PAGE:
I, personally, have been crying on and off since Tuesday night as I watched my computer screen slowly fill with red. The waves of tears tend to coincide with the times I hold and hug my young daughter or, at one point, the moment I walked into a Chipotle that was filled with white men being served by a line of black women. I would imagine, given the body love and acceptance prospective I've given over the past many years in blog posts, you can guess that I am a liberal person. And while I am in favor of progressive policies and spending, my tears have nothing to do with economics or political solutions to governmental spending or health care or even the environment, which I am exceptionally passionate about. No, I do not cry over the loss of the EPA (although it does make me sad) or the loss of a healthcare system that has allowed many with disabilities to finally get the help they previously could not get (although it does make me angry) or even because governmental spending and the tax structure proposed by the new presidential elect will likely send us into a great depression with our 401ks depleted and the stock market completely unpredictable (although it does make me cautious).  I can accept that we differ on those opinions and as a confident person I accept that my opinions are not always shared and that is okay.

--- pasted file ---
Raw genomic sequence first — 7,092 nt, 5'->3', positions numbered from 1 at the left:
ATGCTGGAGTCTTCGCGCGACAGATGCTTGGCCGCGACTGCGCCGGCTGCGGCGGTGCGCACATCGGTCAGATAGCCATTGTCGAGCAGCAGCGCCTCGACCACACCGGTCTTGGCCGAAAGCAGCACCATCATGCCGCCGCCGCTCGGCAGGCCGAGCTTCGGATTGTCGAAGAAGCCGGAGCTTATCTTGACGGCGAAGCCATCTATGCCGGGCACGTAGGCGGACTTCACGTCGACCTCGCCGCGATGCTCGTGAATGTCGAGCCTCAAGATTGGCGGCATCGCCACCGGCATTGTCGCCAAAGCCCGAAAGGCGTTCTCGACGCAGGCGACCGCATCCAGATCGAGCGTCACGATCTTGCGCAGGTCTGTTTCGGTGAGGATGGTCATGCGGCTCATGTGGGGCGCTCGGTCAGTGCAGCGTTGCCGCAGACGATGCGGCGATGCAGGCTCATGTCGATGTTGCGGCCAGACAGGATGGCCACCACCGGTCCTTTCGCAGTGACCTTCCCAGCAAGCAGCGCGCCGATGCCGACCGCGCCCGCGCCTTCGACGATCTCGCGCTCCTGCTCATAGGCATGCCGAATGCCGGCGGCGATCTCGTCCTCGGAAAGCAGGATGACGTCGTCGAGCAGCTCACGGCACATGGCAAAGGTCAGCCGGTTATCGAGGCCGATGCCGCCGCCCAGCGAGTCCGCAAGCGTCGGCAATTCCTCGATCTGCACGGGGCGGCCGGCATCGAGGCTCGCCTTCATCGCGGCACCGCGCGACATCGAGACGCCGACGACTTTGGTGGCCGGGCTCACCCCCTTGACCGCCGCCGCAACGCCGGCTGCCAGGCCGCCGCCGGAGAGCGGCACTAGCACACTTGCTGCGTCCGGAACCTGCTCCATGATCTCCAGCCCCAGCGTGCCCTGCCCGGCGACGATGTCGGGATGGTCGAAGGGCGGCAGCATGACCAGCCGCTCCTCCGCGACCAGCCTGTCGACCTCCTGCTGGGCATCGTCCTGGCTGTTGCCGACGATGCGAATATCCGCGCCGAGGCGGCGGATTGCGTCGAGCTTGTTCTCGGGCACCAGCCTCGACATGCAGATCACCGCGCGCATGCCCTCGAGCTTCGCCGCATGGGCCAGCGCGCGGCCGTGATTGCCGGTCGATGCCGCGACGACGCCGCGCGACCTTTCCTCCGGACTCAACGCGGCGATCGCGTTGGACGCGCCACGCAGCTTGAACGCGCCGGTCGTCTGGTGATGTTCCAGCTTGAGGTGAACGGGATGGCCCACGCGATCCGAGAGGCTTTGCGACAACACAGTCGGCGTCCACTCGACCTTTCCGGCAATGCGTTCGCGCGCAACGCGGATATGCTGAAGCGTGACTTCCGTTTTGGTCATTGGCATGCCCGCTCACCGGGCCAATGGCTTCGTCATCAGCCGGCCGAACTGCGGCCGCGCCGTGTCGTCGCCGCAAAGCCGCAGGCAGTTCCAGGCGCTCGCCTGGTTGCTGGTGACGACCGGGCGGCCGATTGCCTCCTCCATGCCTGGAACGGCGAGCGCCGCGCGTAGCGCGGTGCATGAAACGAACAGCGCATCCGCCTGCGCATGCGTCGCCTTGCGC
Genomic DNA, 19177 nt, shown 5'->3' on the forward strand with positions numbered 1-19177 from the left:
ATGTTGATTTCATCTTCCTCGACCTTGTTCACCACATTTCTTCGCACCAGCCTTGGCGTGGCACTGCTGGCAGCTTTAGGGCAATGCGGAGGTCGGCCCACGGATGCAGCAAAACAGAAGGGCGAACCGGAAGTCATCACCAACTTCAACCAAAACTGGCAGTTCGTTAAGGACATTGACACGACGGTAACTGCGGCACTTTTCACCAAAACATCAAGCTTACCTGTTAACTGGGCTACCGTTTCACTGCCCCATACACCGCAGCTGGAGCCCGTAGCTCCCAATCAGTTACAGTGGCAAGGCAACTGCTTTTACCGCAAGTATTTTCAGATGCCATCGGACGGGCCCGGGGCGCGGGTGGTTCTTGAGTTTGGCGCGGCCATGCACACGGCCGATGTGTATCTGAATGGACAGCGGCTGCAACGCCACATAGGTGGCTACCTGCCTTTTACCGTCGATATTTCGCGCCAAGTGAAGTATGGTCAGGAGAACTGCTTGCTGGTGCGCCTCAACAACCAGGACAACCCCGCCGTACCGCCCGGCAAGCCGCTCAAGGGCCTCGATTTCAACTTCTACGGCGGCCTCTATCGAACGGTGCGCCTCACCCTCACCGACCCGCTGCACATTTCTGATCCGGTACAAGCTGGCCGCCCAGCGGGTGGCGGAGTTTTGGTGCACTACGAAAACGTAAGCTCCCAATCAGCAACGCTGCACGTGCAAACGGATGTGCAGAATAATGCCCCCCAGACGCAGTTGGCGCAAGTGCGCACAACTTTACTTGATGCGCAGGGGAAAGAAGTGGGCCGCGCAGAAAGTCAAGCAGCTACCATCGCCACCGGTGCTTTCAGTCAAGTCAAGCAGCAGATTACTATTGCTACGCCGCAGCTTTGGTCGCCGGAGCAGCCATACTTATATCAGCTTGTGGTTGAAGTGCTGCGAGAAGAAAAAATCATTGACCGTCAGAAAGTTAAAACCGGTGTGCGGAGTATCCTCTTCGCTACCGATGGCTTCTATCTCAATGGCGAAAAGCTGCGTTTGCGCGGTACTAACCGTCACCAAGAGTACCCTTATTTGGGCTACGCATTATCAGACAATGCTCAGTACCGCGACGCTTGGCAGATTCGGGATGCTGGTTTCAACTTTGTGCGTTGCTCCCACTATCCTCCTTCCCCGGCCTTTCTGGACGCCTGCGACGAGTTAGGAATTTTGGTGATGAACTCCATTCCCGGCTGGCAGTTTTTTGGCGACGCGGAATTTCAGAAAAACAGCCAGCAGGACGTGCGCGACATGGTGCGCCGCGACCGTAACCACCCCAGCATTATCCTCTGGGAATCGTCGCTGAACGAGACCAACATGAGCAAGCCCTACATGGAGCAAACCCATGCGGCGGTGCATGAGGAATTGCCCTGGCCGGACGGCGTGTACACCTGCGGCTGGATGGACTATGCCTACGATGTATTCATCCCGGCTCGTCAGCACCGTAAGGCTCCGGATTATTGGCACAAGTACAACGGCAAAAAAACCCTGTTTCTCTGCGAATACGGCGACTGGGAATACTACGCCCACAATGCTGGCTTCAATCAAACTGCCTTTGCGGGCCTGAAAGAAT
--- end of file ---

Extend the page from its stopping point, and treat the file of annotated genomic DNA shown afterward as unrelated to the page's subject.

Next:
I cry because we have elected a bully into the highest office. We have elected a man who has preached hate, bigotry, intolerance, greed, xenophobia, and homophobia. He has made fun of people with disabilities. He has encouraged his supporters to distrust science and facts and to call those with an education elitist. And in wake of his election we have seen a massive outpouring of hate speech, trans teen suicides, and crimes focused on minorities, women, and LGBTQ+ people. I cry because I am raising children in a world I have fought against my whole life and I am tired.